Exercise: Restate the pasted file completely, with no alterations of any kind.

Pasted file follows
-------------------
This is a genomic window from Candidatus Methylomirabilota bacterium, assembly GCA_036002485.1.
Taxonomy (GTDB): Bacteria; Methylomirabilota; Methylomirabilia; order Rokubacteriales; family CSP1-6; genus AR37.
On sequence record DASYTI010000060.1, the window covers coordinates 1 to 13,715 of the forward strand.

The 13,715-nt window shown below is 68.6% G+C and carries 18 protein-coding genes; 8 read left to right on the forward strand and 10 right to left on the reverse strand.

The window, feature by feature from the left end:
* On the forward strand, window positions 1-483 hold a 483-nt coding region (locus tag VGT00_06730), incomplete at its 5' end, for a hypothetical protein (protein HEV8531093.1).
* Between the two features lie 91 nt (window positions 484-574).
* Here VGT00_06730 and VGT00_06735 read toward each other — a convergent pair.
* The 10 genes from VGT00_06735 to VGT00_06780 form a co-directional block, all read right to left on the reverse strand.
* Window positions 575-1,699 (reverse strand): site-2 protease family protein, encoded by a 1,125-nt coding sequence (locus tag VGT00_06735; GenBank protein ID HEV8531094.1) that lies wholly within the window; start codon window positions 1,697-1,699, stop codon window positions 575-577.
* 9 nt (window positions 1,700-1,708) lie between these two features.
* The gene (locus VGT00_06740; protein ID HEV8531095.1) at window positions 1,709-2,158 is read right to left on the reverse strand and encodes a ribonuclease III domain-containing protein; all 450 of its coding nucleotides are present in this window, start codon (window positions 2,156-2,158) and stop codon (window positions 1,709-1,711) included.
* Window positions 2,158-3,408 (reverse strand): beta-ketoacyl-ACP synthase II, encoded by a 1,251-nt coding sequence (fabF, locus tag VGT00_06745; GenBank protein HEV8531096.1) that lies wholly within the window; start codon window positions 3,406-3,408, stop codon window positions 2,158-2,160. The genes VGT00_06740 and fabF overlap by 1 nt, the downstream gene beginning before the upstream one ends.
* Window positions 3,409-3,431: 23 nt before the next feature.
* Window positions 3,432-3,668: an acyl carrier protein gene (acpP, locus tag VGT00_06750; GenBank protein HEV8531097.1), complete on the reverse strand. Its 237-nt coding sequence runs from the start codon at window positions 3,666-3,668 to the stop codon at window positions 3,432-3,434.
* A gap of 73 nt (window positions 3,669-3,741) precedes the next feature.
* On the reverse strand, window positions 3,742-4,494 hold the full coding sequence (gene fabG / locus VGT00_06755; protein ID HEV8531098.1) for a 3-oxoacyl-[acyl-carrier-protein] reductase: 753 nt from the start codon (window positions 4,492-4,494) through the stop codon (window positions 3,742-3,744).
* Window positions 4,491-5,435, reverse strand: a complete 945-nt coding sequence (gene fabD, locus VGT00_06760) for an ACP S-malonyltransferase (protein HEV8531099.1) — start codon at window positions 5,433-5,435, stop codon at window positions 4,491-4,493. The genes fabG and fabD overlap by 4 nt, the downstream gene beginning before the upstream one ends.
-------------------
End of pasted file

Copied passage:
This is a genomic window from Candidatus Methylomirabilota bacterium, assembly GCA_036002485.1.
Taxonomy (GTDB): Bacteria; Methylomirabilota; Methylomirabilia; order Rokubacteriales; family CSP1-6; genus AR37.
On sequence record DASYTI010000060.1, the window covers coordinates 1 to 13,715 of the forward strand.

The 13,715-nt window shown below is 68.6% G+C and carries 18 protein-coding genes; 8 read left to right on the forward strand and 10 right to left on the reverse strand.

The window, feature by feature from the left end:
* On the forward strand, window positions 1-483 hold a 483-nt coding region (locus tag VGT00_06730), incomplete at its 5' end, for a hypothetical protein (protein HEV8531093.1).
* Between the two features lie 91 nt (window positions 484-574).
* Here VGT00_06730 and VGT00_06735 read toward each other — a convergent pair.
* The 10 genes from VGT00_06735 to VGT00_06780 form a co-directional block, all read right to left on the reverse strand.
* Window positions 575-1,699 (reverse strand): site-2 protease family protein, encoded by a 1,125-nt coding sequence (locus tag VGT00_06735; GenBank protein ID HEV8531094.1) that lies wholly within the window; start codon window positions 1,697-1,699, stop codon window positions 575-577.
* 9 nt (window positions 1,700-1,708) lie between these two features.
* The gene (locus VGT00_06740; protein ID HEV8531095.1) at window positions 1,709-2,158 is read right to left on the reverse strand and encodes a ribonuclease III domain-containing protein; all 450 of its coding nucleotides are present in this window, start codon (window positions 2,156-2,158) and stop codon (window positions 1,709-1,711) included.
* Window positions 2,158-3,408 (reverse strand): beta-ketoacyl-ACP synthase II, encoded by a 1,251-nt coding sequence (fabF, locus tag VGT00_06745; GenBank protein HEV8531096.1) that lies wholly within the window; start codon window positions 3,406-3,408, stop codon window positions 2,158-2,160. The genes VGT00_06740 and fabF overlap by 1 nt, the downstream gene beginning before the upstream one ends.
* Window positions 3,409-3,431: 23 nt before the next feature.
* Window positions 3,432-3,668: an acyl carrier protein gene (acpP, locus tag VGT00_06750; GenBank protein HEV8531097.1), complete on the reverse strand. Its 237-nt coding sequence runs from the start codon at window positions 3,666-3,668 to the stop codon at window positions 3,432-3,434.
* A gap of 73 nt (window positions 3,669-3,741) precedes the next feature.
* On the reverse strand, window positions 3,742-4,494 hold the full coding sequence (gene fabG / locus VGT00_06755; protein ID HEV8531098.1) for a 3-oxoacyl-[acyl-carrier-protein] reductase: 753 nt from the start codon (window positions 4,492-4,494) through the stop codon (window positions 3,742-3,744).
* Window positions 4,491-5,435, reverse strand: a complete 945-nt coding sequence (gene fabD, locus VGT00_06760) for an ACP S-malonyltransferase (protein HEV8531099.1) — start codon at window positions 5,433-5,435, stop codon at window positions 4,491-4,493. The genes fabG and fabD overlap by 4 nt, the downstream gene beginning before the upstream one ends.